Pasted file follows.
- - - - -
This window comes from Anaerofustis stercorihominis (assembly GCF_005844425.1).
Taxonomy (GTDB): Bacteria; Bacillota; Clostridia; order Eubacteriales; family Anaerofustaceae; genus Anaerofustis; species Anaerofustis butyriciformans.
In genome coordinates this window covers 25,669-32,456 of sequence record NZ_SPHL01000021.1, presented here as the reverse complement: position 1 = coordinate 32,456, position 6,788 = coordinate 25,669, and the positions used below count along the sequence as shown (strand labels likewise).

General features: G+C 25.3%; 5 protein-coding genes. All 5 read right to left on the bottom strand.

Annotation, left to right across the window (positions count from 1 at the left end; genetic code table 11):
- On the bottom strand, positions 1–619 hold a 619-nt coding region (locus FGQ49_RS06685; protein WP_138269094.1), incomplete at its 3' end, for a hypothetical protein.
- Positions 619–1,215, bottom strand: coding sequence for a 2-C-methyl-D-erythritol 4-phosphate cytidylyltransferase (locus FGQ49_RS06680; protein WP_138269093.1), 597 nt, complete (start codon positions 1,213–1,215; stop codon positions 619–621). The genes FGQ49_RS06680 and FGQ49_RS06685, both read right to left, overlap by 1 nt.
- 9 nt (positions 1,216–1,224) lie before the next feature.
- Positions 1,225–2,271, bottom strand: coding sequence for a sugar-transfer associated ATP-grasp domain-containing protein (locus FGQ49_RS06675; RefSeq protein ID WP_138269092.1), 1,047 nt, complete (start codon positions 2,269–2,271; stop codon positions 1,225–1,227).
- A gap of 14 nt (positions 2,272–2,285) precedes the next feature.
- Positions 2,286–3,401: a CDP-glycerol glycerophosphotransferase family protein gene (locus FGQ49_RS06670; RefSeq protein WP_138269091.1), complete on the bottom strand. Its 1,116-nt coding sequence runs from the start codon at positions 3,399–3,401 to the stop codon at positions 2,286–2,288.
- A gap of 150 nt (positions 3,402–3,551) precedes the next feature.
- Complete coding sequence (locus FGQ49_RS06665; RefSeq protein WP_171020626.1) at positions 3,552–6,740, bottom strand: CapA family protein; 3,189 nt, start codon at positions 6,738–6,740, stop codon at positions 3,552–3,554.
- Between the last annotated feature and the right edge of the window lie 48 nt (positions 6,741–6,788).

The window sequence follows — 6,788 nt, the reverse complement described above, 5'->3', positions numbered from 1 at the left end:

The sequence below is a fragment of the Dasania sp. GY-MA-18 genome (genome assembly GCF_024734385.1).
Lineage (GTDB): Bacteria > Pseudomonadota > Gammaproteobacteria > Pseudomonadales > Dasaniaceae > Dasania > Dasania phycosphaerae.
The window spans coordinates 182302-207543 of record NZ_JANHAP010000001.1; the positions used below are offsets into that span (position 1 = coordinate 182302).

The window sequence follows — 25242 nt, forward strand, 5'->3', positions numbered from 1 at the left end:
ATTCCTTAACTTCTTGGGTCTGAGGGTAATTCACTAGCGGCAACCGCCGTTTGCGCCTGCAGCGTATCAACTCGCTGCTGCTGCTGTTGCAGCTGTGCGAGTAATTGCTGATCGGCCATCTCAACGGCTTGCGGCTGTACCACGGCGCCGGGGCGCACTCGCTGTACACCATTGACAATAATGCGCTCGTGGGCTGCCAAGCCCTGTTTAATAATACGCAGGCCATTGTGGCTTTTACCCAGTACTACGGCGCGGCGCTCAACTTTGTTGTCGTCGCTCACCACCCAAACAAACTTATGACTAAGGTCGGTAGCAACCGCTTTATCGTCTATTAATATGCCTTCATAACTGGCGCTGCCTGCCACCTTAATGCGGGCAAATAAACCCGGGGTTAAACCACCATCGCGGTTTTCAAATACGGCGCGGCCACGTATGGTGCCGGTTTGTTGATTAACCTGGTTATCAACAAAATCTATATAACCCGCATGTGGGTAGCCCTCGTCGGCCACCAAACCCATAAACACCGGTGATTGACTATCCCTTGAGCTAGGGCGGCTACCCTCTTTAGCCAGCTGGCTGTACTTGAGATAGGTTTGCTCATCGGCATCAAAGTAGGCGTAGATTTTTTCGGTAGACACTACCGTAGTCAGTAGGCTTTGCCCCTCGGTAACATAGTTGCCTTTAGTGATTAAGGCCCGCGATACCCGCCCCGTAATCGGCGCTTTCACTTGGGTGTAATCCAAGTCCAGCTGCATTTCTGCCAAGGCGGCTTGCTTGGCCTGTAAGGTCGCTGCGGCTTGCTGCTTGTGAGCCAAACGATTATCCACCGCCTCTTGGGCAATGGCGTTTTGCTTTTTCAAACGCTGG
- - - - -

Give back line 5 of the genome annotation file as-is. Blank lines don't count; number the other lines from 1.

Annotation, left to right across the window (positions count from 1 at the left end; genetic code table 11):